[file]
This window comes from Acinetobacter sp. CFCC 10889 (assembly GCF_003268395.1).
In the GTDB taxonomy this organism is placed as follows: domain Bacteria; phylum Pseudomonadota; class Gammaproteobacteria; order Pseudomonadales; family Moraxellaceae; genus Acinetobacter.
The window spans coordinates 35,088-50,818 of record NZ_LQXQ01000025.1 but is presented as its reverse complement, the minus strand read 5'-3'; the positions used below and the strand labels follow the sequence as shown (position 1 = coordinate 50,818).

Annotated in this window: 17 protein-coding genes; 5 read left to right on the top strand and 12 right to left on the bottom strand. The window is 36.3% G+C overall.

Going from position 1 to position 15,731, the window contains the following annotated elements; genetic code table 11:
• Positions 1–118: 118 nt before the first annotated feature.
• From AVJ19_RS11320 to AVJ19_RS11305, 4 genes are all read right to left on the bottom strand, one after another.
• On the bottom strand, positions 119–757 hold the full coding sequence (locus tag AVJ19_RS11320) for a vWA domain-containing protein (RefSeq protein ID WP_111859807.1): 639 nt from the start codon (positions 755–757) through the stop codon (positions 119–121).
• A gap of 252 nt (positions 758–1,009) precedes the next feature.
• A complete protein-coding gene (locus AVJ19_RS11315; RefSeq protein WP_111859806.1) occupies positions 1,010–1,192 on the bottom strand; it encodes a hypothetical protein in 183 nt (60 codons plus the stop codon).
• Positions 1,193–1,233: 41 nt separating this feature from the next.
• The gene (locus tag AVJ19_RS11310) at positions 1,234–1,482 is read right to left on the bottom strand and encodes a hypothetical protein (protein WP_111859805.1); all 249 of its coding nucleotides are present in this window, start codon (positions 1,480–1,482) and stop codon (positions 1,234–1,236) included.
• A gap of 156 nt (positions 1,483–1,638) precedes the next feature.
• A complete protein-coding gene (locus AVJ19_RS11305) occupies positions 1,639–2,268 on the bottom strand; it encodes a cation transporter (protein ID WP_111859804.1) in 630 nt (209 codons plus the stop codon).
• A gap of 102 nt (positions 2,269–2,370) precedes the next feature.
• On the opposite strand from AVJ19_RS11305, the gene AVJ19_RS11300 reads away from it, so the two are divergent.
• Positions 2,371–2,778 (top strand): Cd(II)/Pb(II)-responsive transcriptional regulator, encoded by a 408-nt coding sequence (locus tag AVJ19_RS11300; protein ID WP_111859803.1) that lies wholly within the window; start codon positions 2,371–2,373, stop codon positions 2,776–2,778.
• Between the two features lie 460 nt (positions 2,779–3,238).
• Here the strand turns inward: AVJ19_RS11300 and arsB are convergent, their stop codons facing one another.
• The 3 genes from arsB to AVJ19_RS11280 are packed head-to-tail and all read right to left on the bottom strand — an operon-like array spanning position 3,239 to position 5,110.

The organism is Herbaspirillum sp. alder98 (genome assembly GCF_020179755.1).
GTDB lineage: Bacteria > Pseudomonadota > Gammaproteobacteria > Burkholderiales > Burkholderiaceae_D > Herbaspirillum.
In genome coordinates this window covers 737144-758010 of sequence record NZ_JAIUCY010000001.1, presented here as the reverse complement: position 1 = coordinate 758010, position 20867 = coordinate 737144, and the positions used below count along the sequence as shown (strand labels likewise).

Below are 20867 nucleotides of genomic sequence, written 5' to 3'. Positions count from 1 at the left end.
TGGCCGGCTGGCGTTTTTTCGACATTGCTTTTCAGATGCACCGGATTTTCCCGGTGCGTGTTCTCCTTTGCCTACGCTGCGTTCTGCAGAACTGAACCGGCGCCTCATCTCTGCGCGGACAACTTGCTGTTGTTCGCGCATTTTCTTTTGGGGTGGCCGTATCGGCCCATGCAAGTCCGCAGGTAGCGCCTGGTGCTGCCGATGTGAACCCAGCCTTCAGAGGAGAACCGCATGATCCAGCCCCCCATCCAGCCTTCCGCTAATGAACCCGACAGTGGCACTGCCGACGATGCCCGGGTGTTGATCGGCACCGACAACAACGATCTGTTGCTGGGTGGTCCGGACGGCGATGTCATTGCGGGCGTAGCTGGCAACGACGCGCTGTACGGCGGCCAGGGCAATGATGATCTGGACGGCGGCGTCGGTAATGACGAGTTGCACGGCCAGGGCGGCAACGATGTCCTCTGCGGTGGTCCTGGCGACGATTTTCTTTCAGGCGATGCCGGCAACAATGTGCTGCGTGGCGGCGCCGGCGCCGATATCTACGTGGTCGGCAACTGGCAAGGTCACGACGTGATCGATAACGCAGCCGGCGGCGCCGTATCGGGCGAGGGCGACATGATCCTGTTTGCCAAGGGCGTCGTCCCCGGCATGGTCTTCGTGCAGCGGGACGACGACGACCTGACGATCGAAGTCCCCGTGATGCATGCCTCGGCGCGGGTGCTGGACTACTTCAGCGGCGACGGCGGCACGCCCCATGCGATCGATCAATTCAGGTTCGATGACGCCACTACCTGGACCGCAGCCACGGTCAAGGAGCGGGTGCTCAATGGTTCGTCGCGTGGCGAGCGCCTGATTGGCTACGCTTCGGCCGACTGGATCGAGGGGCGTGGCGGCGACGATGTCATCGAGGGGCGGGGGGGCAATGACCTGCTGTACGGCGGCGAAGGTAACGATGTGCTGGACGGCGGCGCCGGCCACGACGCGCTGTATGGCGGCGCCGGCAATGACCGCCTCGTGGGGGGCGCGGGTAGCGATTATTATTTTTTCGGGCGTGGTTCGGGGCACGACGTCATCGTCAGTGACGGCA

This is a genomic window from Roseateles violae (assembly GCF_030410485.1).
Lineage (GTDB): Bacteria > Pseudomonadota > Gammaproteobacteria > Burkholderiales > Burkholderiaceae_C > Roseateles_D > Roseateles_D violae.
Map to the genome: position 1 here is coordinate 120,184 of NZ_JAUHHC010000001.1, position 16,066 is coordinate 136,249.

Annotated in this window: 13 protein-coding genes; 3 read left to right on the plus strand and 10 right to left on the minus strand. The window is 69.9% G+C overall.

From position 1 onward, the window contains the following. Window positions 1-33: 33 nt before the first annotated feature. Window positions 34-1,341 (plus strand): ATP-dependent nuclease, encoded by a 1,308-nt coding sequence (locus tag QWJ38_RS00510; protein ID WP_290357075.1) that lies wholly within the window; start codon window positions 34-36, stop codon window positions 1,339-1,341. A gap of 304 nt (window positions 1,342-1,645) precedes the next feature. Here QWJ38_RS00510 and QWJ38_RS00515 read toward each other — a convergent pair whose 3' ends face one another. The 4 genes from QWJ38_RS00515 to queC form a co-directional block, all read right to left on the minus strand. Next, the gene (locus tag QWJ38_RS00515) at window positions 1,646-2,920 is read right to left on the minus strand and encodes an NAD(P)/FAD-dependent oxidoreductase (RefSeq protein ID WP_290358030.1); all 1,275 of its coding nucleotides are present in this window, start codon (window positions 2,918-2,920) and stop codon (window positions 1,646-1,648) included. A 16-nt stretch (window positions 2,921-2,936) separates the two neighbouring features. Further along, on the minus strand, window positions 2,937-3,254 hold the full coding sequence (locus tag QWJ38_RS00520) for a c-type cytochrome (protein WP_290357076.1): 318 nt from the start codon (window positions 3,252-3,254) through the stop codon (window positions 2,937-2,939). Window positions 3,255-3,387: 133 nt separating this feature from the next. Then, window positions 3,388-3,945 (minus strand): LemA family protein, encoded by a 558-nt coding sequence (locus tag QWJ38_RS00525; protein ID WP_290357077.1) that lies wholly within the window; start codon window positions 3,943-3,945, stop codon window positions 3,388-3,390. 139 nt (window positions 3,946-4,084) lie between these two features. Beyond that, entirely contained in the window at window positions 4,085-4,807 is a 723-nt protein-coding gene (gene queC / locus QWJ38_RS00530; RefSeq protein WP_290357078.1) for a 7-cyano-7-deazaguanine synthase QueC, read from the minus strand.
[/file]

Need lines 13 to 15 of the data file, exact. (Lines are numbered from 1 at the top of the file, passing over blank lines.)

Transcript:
• A gap of 156 nt (positions 1,483–1,638) precedes the next feature.
• A complete protein-coding gene (locus AVJ19_RS11305) occupies positions 1,639–2,268 on the bottom strand; it encodes a cation transporter (protein ID WP_111859804.1) in 630 nt (209 codons plus the stop codon).
• A gap of 102 nt (positions 2,269–2,370) precedes the next feature.